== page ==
The experiments were performed on 2-month-old male Sprague-Dawley rats (SPF grade, the Laboratory Animal Center, Shanxi Medical University, Taiyuan, China) kept under constant temperature and humidity conditions with free access to food and water. The rats (weight 180–200 g) were randomly divided into four groups (n = 6 per group), namely, control, low-dose, medium-dose, and a high-dose group, in the subchronic Al treatment procedure and received saline (control group) or Al(mal)3 (10, 20, and 40 µmol/(kg·d) bw via an intraperitoneal injection every two days for 12 weeks. After electrophysiological measurements were performed, the rats were decapitated, and the hippocampi were rapidly removed for biochemical analyses and stored at −80 °C until use. The present study was approved by the Ethics Committee for Animal Studies of Shanxi Medical University. All efforts were made to minimize the number of animals used and their suffering. SPSS 22.0 software (SPSS Co. Ltd., Chicago, IL, USA) was used to analyze all results. Experimental data are expressed as the means ± standard deviation. Differences among groups were analyzed using one-way analysis of variance, followed by the least significance difference test for multiple comparisons when F was significant. Correlation analysis was used to analyze the correlation between the amplitude of the standardized field excitatory postsynaptic potential (fEPSP) and the palmitoylation of GluR1 and GluR2 in the hippocampus and the correlation between GluR1 and GluR2 palmitoylation and zDHHC3 and PPT1 protein expression. P-values < 0.05 were considered significant.

    Except for the 40 µmol/kg Al(mal)3 group, the remaining rats developed normally and were lively and active over the study period. The rats in the 40 µmol/kg Al(mal)3 group showed poor response and had dull fur. No spontaneous animal mortality was observed during the course of the study. As shown in Supplementary Table S1 (available in www.besjournal.com), Al exposure resulted in reduced net increase of body weight (F = 25.522, P < 0.05). Decreases were observed in brain indices compared with the control group at the end of Al exposure, but the difference was not statistically significant (F = 3.521, P = 0.085).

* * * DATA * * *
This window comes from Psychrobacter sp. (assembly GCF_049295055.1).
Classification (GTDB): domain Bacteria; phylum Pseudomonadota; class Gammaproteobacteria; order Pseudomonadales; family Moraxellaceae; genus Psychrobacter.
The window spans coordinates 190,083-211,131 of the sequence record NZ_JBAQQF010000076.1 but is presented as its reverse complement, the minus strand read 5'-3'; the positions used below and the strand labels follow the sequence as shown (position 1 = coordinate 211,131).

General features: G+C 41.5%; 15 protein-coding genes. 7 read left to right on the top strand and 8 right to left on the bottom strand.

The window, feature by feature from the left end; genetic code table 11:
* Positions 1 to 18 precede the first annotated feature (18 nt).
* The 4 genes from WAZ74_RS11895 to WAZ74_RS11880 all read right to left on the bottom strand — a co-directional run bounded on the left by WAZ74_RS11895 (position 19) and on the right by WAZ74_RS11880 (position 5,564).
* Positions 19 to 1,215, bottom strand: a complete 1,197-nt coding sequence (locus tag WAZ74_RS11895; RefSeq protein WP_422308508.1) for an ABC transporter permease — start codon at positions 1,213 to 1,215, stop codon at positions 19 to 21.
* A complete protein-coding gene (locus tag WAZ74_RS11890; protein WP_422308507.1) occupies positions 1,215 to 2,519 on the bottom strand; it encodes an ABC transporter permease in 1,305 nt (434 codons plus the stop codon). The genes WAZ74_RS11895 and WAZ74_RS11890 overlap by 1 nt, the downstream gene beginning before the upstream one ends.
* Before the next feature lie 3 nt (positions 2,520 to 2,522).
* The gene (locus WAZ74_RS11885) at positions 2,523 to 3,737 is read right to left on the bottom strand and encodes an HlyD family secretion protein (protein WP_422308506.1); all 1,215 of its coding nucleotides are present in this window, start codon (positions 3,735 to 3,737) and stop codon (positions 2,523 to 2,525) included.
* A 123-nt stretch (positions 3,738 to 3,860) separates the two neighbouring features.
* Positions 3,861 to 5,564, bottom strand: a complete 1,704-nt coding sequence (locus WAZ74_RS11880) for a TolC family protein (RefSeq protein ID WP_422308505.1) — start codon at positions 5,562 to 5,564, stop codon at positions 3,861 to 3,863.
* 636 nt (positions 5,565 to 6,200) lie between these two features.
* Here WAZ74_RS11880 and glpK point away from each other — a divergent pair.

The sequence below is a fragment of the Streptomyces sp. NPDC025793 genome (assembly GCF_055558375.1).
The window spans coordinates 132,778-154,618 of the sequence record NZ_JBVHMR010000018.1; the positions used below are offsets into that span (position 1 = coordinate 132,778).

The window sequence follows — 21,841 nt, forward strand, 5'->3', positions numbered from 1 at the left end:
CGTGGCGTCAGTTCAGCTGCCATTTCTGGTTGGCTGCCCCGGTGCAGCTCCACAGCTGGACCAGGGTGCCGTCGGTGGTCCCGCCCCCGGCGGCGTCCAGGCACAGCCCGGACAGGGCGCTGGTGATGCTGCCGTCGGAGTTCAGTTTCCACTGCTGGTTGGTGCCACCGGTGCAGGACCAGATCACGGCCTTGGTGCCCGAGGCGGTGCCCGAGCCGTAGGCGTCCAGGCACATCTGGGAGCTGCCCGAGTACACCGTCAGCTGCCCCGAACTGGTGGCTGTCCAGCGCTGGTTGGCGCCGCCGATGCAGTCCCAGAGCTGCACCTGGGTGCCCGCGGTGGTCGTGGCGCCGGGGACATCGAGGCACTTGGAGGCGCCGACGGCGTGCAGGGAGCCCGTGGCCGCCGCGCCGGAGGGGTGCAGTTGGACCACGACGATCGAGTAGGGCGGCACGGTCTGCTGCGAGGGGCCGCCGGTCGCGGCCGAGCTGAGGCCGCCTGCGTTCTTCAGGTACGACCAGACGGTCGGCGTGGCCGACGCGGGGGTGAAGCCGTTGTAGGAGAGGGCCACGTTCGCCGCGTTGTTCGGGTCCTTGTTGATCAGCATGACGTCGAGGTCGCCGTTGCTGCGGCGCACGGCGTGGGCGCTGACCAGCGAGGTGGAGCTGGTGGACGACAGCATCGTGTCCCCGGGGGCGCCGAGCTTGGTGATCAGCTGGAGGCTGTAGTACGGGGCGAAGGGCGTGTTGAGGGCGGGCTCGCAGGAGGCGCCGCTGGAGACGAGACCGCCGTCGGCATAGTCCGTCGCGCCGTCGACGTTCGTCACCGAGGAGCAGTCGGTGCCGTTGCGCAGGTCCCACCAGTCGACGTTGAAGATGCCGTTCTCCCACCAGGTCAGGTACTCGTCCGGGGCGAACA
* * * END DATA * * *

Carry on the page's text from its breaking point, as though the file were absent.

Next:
ItemsGroups
    Control10 μmol20 μmol40 μmol
    Net increase of body weight (g)198 ± 16190 ± 13191 ± 14177 ± 11a
    Brain indices (g/1,000g)6.19 ± 0.236.11± 0.166.13 ± 0.125.95 ± 0.26
      Note. Values are represented as mean ± SEM (n = 6). aP < 0.05 compared with the control group.

    Table S1.  Net increase in body weight and brain indices of rats after Al(mal)3 treatment for 12 weeks

    The LTP in the hippocampal CA1 region was measured by electrophysiological measurements in vivo. The surgical procedure and electrophysiological recordings were performed in accordance with the methods described in our previous publication[5]. With the increase in Al(mal)3 concentrations, the average value of the fEPSP amplitude gradually decreased after high frequency stimulation (HFS) (Figure 1A). The fEPSP amplitudes at four time points were selected for statistical analysis (Figure 1B). No significant difference was recorded in the basic fEPSP amplitude in the control and Al-exposed rats. The fEPSP amplitudes of the control group (n = 5) were (2.20 ± 0.17), (1.95 ± 0.09), and (1.82 ± 0.02) at 1, 30, and 60 min after HFS, respectively. The fEPSP amplitudes of the 10 µmol/kg Al(mal)3 group (n = 5) were (1.99 ± 0.07) at 1 min, (1.70 ± 0.09) at 30 min, and (1.57 ± 0.10) at 60 min after HFS, presenting a slight but significant decrease compared with the control group (P < 0.05). These values dropped to (1.76 ± 0.05), (1.41 ± 0.12), and (1.35 ± 0.11) in the 20 µmol/kg Al(mal)3 group (n = 5, P < 0.05) and further decreased to (1.50 ± 0.10), (1.22 ± 0.11), and (1.05 ± 0.04) in the 40 µmol/kg Al(mal)3 group (n = 5, P < 0.05). The difference in LTP was evident between the Al(mal)3 exposure groups and control group, and further suppression became notable with the increase Al(mal)3 concentrations. These findings were consistent with those of a previous report[5]. The findings indicate that the animal model was established successfully and was suitable to study the mechanism of LTP induced by Al in detail.